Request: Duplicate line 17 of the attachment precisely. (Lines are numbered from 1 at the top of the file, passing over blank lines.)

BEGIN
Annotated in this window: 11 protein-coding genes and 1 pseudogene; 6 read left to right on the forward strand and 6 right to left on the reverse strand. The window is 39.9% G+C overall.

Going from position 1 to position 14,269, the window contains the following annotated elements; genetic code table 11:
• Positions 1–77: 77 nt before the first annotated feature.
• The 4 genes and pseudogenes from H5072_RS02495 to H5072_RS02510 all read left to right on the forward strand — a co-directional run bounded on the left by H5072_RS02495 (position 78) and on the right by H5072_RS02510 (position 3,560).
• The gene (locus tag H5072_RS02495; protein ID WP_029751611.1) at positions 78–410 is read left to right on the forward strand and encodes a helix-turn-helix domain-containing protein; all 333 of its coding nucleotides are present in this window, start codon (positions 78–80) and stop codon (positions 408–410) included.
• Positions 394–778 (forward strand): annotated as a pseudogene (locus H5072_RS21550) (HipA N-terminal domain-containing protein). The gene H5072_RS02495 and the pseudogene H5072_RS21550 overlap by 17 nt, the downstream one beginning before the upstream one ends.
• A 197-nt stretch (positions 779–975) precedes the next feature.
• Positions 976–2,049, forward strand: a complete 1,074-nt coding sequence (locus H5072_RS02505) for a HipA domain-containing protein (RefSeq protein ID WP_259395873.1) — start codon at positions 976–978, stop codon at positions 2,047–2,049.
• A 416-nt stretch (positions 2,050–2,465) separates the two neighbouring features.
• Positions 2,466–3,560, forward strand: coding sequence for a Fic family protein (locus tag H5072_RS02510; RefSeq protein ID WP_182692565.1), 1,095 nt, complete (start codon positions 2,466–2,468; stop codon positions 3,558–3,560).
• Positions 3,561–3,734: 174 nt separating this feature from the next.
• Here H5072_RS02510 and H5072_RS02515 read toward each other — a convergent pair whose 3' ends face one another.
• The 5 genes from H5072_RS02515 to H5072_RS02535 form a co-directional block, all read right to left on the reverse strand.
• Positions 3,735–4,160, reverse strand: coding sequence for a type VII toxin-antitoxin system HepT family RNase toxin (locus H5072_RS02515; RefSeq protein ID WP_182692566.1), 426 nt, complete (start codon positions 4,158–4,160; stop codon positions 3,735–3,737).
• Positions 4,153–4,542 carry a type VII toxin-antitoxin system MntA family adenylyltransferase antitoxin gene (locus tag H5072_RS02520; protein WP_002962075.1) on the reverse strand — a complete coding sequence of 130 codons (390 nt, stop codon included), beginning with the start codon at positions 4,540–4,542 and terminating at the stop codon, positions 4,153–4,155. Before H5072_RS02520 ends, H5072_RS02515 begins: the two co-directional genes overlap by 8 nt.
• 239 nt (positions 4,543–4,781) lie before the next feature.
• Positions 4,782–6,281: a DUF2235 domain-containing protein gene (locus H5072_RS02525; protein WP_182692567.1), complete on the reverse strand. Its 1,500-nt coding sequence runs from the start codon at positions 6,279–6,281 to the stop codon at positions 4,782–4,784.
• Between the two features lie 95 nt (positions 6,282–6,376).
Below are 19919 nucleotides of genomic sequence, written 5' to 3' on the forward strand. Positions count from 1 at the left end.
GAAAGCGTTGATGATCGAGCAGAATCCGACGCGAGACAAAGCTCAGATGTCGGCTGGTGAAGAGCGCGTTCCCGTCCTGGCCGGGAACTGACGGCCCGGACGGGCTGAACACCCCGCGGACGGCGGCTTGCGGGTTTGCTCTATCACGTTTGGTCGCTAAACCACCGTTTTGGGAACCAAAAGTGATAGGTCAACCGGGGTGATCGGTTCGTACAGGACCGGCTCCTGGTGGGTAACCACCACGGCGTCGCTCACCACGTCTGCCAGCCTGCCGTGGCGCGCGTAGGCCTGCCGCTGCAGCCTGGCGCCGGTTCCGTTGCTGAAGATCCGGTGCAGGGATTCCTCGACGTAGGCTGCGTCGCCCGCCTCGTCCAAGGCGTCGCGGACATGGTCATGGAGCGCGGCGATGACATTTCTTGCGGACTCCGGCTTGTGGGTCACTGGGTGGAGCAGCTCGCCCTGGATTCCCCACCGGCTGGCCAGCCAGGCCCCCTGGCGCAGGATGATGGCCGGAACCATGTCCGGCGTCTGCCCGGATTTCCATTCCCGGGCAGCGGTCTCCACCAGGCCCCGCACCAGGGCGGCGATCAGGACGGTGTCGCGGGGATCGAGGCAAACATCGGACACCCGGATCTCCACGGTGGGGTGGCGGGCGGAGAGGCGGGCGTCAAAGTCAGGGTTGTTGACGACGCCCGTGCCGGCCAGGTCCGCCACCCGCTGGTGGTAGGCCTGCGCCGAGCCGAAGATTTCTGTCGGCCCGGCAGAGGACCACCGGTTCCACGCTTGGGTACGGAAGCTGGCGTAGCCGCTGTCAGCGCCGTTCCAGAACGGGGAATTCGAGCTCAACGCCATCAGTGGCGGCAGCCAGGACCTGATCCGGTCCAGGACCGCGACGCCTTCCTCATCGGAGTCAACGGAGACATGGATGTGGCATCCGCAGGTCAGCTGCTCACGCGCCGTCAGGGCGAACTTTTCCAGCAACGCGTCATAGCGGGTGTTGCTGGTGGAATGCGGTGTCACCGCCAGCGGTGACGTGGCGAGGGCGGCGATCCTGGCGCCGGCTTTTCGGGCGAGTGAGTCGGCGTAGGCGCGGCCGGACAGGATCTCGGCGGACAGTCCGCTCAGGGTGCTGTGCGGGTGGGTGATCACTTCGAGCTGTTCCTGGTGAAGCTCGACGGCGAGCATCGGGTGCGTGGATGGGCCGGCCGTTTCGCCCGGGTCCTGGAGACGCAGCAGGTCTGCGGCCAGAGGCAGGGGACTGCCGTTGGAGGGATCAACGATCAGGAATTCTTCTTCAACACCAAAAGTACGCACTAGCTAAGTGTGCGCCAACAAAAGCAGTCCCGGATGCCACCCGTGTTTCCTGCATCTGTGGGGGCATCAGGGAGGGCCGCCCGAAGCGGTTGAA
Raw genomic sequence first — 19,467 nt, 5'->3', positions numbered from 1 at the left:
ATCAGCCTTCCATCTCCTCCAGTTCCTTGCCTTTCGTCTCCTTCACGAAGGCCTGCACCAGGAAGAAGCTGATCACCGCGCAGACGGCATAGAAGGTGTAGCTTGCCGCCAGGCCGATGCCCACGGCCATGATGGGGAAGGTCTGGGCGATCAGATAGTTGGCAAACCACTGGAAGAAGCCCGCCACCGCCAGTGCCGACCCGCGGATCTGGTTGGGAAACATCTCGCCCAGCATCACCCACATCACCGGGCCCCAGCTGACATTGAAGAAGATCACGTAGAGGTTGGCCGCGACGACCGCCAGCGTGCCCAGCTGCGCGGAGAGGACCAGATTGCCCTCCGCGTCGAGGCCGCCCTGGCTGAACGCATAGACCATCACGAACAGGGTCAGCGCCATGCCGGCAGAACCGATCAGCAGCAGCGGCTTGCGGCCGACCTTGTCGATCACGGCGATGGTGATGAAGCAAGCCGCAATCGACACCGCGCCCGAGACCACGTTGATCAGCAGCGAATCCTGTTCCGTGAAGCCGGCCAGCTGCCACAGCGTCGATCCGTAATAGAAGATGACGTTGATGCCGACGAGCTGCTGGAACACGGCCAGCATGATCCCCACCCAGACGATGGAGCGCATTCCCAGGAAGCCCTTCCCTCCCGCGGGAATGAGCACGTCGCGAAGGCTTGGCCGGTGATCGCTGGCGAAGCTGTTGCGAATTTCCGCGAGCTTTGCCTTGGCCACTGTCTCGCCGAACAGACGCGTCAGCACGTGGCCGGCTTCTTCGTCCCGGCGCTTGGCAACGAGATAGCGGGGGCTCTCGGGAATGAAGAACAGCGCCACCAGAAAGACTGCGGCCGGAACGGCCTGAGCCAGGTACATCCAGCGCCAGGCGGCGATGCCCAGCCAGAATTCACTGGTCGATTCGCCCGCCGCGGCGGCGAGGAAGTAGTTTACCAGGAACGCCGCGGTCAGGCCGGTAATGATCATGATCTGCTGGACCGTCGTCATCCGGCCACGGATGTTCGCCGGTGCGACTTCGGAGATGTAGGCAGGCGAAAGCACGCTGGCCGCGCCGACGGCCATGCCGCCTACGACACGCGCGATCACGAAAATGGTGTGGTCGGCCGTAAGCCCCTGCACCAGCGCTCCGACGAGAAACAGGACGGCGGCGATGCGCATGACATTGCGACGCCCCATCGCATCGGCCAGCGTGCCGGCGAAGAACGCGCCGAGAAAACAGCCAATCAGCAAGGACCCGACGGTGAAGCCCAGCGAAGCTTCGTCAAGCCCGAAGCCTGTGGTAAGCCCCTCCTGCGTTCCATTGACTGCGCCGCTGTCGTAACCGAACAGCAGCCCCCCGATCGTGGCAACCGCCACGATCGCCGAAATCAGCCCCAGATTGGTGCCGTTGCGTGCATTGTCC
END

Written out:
• Positions 4,782–6,281: a DUF2235 domain-containing protein gene (locus H5072_RS02525; protein WP_182692567.1), complete on the reverse strand. Its 1,500-nt coding sequence runs from the start codon at positions 6,279–6,281 to the stop codon at positions 4,782–4,784.